Predators drive the lemming cycle in Greenland
A recent study conducted in eastern Greenland and published in the October 31 issue of the Science magazine provides new understanding of the dynamics of arctic lemming populations. Olivier Gilg and Ilkka Hanski from the University of Helsinki, Finland, and Benoît Sittler from the University of Freiburg, Germany, combined long-term field observations and mathematical modelling of what is probably the simplest vertebrate predator-prey community in the world. In the study area in the Karup Valley, at 72o North, there is just one prey species, the collared lemming, which is preyed upon by four species of predators, the stoat, the arctic fox, the snowy owl and the long-tailed skua.
Ecologists have known of the regular cyclic dynamics of arctic lemmings and boreal voles since the publication of a classic study by Charles Elton in 1924. Dozens of hypotheses have been proposed to explain the cyclic rodent dynamics, which are spectacular enough to have drawn the attention of laymen as well as researchers.
For a long time the mechanism behind the rodent cycles was thought to be in the biological attributes of the rodents themselves. It was thought that social interactions among individuals in low-density versus high-density populations would be sufficiently different to select for fast-reproducing docile individuals versus competitive but poorly reproducing individuals. It was proposed that shifting selection pressures would lead to changes in the growth rate of populations and ultimately to cyclic dynamics.
Other researchers have been impressed by the impact that high-density rodent populations may have on their food resources. Lack of food, or lack of high-quality food, was thought to feed back to the breeding performance of the rodents and cause the collapse of high-density populations – after which another cycle could have started. Reasonable as these ideas may appear, empirical studies have provided only limited support to these mechanisms, though ecologists now also recognize that different mechanisms may be in play in different geographical regions to generate what appears to be similar population dynamics.
The study by Gilg, Hanski and Sittler points to the critical role that predators play in shaping up the lemming dynamics. All predators in Greenland but the stoat adjust quickly their numbers in relation to the current numbers of lemmings, and hence the rate of predation by these species is much stronger the higher the lemming density. In fact, the mortality imposed by these predators becomes so high that it alone suffices to stop the lemming population ever reaching densities greater than 10 lemmings per ha. Predation is so intense during the long summer days in Greenland that lemming populations typically decline. Its only during the winter and under thick snow cover that lemmings have a chance to increase in numbers.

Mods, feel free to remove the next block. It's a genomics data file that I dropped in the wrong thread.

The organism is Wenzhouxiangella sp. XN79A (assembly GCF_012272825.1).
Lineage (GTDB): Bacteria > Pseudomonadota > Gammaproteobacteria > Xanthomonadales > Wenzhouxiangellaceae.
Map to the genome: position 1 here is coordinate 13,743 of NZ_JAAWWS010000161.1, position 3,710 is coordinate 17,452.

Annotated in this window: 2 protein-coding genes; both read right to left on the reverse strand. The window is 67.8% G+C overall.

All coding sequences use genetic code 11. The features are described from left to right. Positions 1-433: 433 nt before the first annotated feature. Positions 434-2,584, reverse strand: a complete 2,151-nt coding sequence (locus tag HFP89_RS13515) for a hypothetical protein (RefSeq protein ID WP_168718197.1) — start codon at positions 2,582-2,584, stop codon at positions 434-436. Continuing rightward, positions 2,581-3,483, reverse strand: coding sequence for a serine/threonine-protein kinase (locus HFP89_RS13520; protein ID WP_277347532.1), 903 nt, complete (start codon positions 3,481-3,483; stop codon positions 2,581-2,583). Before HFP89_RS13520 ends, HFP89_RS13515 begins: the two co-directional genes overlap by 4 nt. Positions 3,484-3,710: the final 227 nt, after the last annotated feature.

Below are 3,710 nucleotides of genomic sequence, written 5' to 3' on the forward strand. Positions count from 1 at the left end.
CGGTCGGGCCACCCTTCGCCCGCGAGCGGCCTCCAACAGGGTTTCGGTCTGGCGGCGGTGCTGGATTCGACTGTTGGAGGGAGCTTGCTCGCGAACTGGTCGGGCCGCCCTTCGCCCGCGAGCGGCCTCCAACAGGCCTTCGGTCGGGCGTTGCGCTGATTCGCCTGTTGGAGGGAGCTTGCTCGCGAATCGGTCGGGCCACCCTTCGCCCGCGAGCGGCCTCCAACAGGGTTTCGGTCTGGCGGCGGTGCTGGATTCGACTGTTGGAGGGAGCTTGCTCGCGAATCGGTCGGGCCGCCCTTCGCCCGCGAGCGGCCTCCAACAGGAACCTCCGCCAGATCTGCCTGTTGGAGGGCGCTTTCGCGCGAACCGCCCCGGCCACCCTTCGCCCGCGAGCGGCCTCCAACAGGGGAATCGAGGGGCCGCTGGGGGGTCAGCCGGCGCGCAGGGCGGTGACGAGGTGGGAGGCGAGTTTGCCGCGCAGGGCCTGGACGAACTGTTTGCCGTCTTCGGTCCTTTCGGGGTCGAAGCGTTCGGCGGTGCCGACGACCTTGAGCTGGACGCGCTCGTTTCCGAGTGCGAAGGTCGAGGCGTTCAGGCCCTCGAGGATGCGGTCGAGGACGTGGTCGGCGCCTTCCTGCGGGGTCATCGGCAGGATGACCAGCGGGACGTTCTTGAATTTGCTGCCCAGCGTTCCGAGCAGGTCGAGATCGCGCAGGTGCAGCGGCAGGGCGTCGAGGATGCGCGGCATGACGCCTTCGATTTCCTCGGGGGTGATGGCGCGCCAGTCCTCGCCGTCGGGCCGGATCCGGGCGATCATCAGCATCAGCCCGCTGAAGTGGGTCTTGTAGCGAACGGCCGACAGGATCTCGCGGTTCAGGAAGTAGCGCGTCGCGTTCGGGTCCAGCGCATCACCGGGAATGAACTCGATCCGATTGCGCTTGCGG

Though the impact of the fox, the owl and the skua is spectacular in summer, it is the fourth predator, the stoat, that really sets the pace of lemming dynamics. The stoat is a resident predator, hunting lemmings also under snowbeds in winter. The rate of reproduction of the stoat is however much lower than that of the lemming, and hence the numbers of the stoat lag behind the numbers of the prey. But when the other three predators have stopped the lemming population increase, the stoat will catch up and, according to the predictions of the mathematical model, is the main culprit causing the crash of the lemming population to a very low density. Then follows the collapse of the stoat population itself, and a new cycle is started.
The significance of the new study by Gilg, Hanski and Sittler is in the convincing demonstration of how predator-prey interactions drive the regular 4-year lemming cycle in Greenland. Thus it is not the response of lemmings to their own density, nor interaction with food resources, which is of importance in Greenland, but it is the interaction with the stoat that drives the cycle, while the other predators are responsible of setting an upper limit to lemming population density.
Though these results from an arctic region cannot be straightforwardly applied to all other regions in the world where small rodents exhibit cyclic dynamics, it is clear that predation is now the top contender for explaining the decade-old puzzle of lemming and vole cycles.
See also: 31 October issue of Science, Paper No. 22, Cyclic Dynamics in a Simple Vertebrate Predator-Prey Community.
For more information, please, contact Professor Ilkka Hanski, University of Helsinki, tel: +358 9 191 57745, e-mail: email@example.com
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